design trends of the past and future
Gutowski says high-tech homes will be to home buyers
what Wi-Fi is to laptops. "Homeowners are seeking easy availability
of broadband Internet access," he notes. Built-in wiring for
computers and home entertainment systems, as well as upgraded heating
and cooling, will help seal a deal.
Another feature high on everyone's list is an energy management
system, or EMS, which blends technology and environmental stewardship.
Industry has used EMS to cut energy costs for years. It works by
using a computer to control energy use. Peter Corsell, president
and CEO of EMS manufacturer Gridpoint, says skyrocketing utility
bills and mammoth homes make EMS attractive to home buyers. "In
the near future, we believe EMS will become as commonplace as AC,"
Next year, many utility companies will offer time-of-use
rates to homeowners, as they already do for industrial operations.
Since energy rates are cheaper during times of lesser demand, EMS
systems will operate some aspects of a home's appliances, and heating
and cooling systems during periods when energy usage is at its lowest
While it's preferable to build an EMS into a home,
not to worry: Your castle can be retrofitted. After all, as Corsell
observes, in the case of energy prices, what goes up may not always
go down. And there's a nice side benefit, too. EMS can be used to
recharge the hybrid vehicles of the future -- whether they carry
you over the open road or, as in the Jetsons' case -- high above
|Homes from yesteryear versus tomorrow:||
Whether you live in the middle of a city or prefer to be miles
from your nearest neighbor, the outside of your home can turn off -- or charm
-- potential buyers as much as the inside. In fact, Scott Cohen, garden artisan
who's appeared on several HGTV shows, says if you don't make the outside inviting,
you'll blow potential sales.
One way to increase your home's curb appeal and value
is both simple and timeless -- plant a tree. In fact, plant several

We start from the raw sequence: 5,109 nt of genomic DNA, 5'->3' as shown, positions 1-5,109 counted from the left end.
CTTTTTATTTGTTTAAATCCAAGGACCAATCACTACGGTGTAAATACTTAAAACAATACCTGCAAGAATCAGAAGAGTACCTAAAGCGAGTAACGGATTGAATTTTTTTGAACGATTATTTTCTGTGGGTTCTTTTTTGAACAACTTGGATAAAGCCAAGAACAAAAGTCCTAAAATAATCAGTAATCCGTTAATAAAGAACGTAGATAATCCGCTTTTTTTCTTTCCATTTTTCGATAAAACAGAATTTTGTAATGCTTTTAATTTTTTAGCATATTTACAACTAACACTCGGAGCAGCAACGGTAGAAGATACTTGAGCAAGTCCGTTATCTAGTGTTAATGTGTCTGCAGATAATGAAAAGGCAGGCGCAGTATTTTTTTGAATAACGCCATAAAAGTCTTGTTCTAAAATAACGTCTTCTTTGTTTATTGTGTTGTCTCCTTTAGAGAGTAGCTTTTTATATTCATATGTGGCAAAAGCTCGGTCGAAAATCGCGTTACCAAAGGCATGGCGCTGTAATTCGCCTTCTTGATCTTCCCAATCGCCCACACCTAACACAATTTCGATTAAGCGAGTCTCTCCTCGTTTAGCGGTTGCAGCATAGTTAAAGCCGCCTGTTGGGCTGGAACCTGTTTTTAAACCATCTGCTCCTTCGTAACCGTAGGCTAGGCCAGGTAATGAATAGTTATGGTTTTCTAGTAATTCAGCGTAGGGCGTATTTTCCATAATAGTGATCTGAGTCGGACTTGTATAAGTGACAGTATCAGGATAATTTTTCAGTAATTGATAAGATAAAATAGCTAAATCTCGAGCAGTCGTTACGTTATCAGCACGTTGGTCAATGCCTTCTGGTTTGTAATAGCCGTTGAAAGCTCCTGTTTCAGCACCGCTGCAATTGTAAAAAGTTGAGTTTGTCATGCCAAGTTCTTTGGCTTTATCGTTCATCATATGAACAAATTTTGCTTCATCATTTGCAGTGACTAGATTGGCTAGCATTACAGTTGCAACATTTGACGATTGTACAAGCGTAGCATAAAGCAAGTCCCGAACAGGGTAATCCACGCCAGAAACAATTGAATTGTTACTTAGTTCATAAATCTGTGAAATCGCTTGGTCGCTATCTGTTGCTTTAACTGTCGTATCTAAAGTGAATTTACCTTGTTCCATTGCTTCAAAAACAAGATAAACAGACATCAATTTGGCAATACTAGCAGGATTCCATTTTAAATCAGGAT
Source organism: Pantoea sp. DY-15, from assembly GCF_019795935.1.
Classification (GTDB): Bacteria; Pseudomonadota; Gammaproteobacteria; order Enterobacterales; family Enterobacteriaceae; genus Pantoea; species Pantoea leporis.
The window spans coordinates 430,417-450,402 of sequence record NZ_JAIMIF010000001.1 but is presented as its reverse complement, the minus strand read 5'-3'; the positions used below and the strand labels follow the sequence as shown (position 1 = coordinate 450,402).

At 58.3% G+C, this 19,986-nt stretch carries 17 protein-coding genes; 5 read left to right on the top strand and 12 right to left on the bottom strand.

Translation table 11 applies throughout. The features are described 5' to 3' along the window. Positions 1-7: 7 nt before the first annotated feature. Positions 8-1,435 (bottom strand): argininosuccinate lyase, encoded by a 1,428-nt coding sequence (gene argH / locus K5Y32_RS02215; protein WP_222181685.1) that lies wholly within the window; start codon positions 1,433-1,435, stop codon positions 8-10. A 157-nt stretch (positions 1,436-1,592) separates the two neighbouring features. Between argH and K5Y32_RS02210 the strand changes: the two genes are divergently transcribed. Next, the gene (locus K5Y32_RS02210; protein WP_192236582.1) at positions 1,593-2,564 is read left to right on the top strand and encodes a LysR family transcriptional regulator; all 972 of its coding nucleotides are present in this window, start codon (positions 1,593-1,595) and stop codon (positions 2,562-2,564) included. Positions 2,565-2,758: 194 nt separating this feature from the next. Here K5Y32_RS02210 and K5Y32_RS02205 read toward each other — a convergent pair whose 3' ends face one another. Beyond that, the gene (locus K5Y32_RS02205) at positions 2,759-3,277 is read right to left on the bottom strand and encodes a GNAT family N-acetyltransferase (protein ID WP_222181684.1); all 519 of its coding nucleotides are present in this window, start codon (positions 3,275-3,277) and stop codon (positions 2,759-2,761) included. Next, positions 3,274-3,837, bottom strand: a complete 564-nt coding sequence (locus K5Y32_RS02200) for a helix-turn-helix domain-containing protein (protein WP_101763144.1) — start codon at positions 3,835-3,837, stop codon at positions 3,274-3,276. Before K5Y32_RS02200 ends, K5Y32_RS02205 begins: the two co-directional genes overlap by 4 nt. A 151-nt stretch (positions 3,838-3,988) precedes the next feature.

of them. "It's 15 degrees cooler under the shade of trees than
solid patio covers," Cohen says. "Plants transpire and
evaporate moisture and cool the area."
Cohen advises that even if you don't
hire a professional, consult with one early in the process to avoid planting the
wrong types of trees. "Your selection should take into account whether they're
root invasive, the amount of leaf debris and how they affect shade and sun,"
he says. "For example, use an evergreen where you want shade all year round."
can be worth their weight in buyer's dollars. "Money grows on trees,"
Cohen says, explaining a tree that costs $100 today, will be worth $250 in a year
and $700 in two years. Add those values right to your home's bottom line.
good outdoor strategy is to enhance your home's beauty with well-placed lighting.
Cohen says an attractive entry pays for itself in lasting value. He recommends
using good quality, timeless materials to dress up flowerbeds. "Don't get
caught up in trends," he says. Instead, go for natural products like stone
and brick. "They never go out of style."
Planting colorful shrubs and flowers add to a home's
appeal, but Cohen says be careful not to use poisonous or noxious-smelling
flora. A beautifully lit home with majestic trees in front and sweet-smelling
bushes can prove very enticing to buyers.